bitt. "Statistics show that the percentage
of insanity Is increasing far In excess of
the increase in population." said he.
"This, no doubt, is because It has been
only during the past decade that care
ful statistics have been kept and each
little phase of mental derangement tab
ulated. Be this as it may. Insanity is
on the Increase.
"Fanaticism and just plain foolishness
sometimes are called insanity. The man
who knows the ethics of right living
and Ignores them Is a fool. The fanatic
Is a man with an Idea, living ahead ot
his time. But the Insane man Is the man
whose way of living Is all wrong, but
who thinks It is all right: and In this
country we have the Insane man at his
worst. As true as that the lust for
riches is the root of all evil is the fact
that the American has the money In
sanity. He Is obsessed with the Idea of
accumulating more than his share of tho
world's goods. And the more of the
world's goods that accrues, the more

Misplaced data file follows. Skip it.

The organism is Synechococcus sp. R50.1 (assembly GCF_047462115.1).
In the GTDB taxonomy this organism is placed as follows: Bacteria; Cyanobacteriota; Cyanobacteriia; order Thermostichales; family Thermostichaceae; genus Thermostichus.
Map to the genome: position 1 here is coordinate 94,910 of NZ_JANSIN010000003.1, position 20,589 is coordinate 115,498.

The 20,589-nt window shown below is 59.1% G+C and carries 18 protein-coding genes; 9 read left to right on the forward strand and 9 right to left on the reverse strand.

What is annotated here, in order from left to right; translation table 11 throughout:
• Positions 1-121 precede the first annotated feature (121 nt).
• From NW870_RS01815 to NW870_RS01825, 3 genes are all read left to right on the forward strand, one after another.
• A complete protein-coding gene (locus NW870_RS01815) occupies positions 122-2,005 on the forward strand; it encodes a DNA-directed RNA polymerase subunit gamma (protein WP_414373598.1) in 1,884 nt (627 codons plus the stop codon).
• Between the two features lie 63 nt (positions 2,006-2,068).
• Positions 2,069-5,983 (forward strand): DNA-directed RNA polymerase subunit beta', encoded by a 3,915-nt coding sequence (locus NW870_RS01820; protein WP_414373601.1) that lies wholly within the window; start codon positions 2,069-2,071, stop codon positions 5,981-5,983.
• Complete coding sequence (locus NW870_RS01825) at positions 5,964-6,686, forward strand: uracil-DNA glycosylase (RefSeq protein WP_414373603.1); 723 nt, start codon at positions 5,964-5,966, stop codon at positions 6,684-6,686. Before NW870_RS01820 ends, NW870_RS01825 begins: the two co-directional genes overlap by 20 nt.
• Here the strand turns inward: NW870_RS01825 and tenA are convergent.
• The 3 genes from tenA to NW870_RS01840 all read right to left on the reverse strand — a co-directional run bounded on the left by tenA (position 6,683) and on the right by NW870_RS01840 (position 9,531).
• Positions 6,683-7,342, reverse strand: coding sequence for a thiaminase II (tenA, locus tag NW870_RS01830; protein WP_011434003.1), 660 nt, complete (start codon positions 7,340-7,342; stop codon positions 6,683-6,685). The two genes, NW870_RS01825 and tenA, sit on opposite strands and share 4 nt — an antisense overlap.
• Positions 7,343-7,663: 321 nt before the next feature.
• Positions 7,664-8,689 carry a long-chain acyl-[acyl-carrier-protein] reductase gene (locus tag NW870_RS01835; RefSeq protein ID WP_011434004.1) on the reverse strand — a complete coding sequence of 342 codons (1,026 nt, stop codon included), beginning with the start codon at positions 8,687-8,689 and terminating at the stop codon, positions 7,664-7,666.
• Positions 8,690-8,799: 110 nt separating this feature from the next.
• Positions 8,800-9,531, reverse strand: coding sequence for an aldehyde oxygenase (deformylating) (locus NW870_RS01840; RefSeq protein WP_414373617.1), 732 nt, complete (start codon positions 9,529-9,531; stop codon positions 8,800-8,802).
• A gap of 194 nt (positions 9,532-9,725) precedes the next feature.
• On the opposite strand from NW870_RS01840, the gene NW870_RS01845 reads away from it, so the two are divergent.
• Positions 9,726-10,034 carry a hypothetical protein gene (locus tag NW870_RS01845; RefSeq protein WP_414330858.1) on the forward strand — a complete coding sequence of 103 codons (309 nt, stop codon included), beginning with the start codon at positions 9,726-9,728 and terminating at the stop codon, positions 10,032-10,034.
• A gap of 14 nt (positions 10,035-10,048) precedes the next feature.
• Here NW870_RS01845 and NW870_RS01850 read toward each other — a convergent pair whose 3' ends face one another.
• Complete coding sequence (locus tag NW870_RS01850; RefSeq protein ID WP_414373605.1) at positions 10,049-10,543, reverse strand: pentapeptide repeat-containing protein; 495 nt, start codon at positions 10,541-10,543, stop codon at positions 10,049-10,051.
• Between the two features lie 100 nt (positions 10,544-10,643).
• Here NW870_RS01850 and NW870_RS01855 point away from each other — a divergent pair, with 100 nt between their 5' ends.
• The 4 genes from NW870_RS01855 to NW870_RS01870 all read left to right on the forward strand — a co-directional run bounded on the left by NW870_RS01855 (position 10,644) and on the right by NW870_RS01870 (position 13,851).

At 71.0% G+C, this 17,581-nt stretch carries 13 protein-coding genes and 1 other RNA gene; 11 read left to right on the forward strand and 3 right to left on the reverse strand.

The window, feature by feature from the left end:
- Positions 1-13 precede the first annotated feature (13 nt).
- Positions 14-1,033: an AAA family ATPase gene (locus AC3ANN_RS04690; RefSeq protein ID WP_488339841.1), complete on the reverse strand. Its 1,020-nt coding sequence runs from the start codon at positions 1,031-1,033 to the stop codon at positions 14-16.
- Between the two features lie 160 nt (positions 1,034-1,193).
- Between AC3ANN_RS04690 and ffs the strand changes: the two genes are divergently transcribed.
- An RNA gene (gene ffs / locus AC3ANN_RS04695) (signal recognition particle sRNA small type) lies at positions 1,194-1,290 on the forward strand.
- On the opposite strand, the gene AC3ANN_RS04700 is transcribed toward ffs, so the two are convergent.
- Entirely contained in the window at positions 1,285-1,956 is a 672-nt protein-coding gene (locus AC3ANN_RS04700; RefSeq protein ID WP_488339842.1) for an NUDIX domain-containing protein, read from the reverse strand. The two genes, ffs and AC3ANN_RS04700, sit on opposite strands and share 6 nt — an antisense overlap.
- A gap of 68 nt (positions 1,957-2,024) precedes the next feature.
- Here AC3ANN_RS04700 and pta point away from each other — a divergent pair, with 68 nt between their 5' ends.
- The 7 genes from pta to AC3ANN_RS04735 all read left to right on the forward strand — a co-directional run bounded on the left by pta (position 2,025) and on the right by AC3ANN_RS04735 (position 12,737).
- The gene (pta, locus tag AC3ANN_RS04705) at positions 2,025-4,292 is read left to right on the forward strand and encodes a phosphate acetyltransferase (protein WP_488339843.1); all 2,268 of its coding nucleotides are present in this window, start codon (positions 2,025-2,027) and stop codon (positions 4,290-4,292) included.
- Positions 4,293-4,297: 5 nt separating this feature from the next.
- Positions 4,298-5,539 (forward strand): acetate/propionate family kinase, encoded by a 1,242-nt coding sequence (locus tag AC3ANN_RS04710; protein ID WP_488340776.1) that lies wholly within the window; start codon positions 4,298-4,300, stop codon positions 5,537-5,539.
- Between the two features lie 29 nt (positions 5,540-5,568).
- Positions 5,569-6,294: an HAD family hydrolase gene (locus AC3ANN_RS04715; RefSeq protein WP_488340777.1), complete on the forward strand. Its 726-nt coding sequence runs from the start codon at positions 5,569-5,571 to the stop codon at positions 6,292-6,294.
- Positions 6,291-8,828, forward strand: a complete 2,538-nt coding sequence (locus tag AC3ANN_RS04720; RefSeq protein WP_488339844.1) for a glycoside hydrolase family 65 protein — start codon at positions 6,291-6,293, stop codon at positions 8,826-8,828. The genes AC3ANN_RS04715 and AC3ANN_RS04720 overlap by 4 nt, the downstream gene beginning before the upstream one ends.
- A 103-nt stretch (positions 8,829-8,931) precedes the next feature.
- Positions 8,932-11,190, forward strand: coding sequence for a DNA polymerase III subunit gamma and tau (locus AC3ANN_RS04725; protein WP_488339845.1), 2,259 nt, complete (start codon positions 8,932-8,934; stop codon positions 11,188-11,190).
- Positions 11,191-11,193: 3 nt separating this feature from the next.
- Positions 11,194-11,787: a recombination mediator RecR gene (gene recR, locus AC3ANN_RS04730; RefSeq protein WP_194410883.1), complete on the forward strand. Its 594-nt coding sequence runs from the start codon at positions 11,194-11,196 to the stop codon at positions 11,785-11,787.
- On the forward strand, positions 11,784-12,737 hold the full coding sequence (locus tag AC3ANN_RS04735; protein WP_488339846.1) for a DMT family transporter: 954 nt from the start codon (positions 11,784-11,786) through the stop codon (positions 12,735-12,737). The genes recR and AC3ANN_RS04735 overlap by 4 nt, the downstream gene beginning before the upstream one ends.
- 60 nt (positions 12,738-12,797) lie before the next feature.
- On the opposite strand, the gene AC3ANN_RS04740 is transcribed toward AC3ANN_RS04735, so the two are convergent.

there Is a slackening of spiritual strength.
"If for no other reason, one should at
tend church once a week to keep his
mental balance. Lose hold on the anchor
of the mind, and the drifting of the ship
is the drifting before the world storms
of evil." '
Smoothing Rough Places.
From the Dallas N"cw..
If It Is true that King George has
agreed to make a formal call on Richard
Croker on the occasion of the Ivlng's
visit to Ireland, it ought to do a great
deal to bridge the chasm bttween the
British throne and Tammany HalL
Can't Compete rrlth That.
Frets tbe Atlanta Journal.
About two months more and "Woodrow
"Wilson will have to yield the New Jersey
spotlight to" tho Boardwalk at Atlantic
, , hr.